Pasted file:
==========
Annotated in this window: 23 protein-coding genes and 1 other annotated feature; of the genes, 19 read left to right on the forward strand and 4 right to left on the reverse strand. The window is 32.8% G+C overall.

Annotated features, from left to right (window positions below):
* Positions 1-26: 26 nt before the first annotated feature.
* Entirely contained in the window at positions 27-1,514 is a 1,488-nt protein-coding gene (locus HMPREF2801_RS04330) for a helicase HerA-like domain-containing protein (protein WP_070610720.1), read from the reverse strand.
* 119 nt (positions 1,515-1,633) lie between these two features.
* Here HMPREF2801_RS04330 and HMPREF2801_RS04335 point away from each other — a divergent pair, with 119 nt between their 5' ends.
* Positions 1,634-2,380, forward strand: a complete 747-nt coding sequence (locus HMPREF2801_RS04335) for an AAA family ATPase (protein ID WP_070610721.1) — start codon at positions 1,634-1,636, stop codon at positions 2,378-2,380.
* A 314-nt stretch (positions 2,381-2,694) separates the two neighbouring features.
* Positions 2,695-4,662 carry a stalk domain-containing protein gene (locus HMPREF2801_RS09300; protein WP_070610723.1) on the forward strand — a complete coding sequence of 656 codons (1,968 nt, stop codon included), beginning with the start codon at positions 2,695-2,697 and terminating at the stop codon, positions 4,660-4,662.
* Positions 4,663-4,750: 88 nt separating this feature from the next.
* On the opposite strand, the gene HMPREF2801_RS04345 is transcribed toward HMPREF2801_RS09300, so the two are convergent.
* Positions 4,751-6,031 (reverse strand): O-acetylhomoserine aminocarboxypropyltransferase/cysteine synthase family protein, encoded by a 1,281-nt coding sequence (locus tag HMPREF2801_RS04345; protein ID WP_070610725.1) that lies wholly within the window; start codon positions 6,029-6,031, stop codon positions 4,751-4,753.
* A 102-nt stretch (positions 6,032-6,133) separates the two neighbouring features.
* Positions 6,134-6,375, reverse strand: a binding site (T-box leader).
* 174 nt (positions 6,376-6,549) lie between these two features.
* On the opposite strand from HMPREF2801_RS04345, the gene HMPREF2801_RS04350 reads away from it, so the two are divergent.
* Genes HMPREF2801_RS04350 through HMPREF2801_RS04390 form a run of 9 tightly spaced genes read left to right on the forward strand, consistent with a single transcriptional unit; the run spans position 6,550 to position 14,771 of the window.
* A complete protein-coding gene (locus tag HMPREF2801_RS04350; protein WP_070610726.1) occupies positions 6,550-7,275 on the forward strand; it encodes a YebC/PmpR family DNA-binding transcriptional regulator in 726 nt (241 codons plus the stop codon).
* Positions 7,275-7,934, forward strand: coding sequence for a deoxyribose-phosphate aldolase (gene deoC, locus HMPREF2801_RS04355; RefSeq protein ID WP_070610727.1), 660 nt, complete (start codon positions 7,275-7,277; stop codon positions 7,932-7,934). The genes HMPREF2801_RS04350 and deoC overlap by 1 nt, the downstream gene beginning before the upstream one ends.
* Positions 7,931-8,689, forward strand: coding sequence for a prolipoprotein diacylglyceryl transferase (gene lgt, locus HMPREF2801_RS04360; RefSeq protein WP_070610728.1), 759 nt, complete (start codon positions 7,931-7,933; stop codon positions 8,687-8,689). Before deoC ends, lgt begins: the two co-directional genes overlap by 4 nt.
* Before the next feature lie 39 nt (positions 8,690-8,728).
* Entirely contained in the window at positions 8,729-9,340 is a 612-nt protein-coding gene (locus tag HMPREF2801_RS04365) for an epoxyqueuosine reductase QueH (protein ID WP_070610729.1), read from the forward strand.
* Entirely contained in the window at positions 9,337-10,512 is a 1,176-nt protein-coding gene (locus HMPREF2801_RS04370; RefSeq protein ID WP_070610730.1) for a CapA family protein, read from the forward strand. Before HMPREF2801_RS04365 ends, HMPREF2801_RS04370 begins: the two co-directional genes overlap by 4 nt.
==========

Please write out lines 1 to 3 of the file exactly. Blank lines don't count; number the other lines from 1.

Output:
Annotated in this window: 23 protein-coding genes and 1 other annotated feature; of the genes, 19 read left to right on the forward strand and 4 right to left on the reverse strand. The window is 32.8% G+C overall.

Annotated features, from left to right (window positions below):
* Positions 1-26: 26 nt before the first annotated feature.